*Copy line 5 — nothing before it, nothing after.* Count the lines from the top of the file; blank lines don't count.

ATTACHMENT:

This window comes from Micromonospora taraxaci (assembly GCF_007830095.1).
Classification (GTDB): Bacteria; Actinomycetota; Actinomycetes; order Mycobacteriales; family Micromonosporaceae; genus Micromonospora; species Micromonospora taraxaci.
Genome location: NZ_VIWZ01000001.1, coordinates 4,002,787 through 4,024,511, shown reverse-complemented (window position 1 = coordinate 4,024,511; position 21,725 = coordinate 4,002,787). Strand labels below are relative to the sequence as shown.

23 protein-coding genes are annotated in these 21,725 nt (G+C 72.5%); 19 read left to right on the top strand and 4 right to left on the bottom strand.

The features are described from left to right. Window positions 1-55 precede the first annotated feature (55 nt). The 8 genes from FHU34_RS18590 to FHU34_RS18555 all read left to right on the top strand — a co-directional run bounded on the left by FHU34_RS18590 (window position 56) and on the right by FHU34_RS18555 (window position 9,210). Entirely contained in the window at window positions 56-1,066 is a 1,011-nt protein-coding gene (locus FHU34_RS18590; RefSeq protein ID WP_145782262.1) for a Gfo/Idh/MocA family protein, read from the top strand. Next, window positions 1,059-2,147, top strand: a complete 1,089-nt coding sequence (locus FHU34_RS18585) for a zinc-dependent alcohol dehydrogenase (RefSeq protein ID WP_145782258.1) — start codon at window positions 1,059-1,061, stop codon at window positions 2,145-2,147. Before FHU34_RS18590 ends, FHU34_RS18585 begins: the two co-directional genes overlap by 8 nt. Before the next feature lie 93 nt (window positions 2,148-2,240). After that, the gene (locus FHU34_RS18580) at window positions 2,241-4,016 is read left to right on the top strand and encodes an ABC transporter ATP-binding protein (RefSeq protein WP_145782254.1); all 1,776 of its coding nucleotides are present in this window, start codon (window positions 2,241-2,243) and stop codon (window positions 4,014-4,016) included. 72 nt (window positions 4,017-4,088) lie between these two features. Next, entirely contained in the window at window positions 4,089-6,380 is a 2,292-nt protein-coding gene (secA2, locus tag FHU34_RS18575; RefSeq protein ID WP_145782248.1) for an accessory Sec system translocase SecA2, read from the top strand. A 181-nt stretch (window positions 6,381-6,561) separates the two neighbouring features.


The features are described from left to right. Window positions 1-55 precede the first annotated feature (55 nt). The 8 genes from FHU34_RS18590 to FHU34_RS18555 all read left to right on the top strand — a co-directional run bounded on the left by FHU34_RS18590 (window position 56) and on the right by FHU34_RS18555 (window position 9,210). Entirely contained in the window at window positions 56-1,066 is a 1,011-nt protein-coding gene (locus FHU34_RS18590; RefSeq protein ID WP_145782262.1) for a Gfo/Idh/MocA family protein, read from the top strand. Next, window positions 1,059-2,147, top strand: a complete 1,089-nt coding sequence (locus FHU34_RS18585) for a zinc-dependent alcohol dehydrogenase (RefSeq protein ID WP_145782258.1) — start codon at window positions 1,059-1,061, stop codon at window positions 2,145-2,147. Before FHU34_RS18590 ends, FHU34_RS18585 begins: the two co-directional genes overlap by 8 nt. Before the next feature lie 93 nt (window positions 2,148-2,240). After that, the gene (locus FHU34_RS18580) at window positions 2,241-4,016 is read left to right on the top strand and encodes an ABC transporter ATP-binding protein (RefSeq protein WP_145782254.1); all 1,776 of its coding nucleotides are present in this window, start codon (window positions 2,241-2,243) and stop codon (window positions 4,014-4,016) included. 72 nt (window positions 4,017-4,088) lie between these two features. Next, entirely contained in the window at window positions 4,089-6,380 is a 2,292-nt protein-coding gene (secA2, locus tag FHU34_RS18575; RefSeq protein ID WP_145782248.1) for an accessory Sec system translocase SecA2, read from the top strand. A 181-nt stretch (window positions 6,381-6,561) separates the two neighbouring features.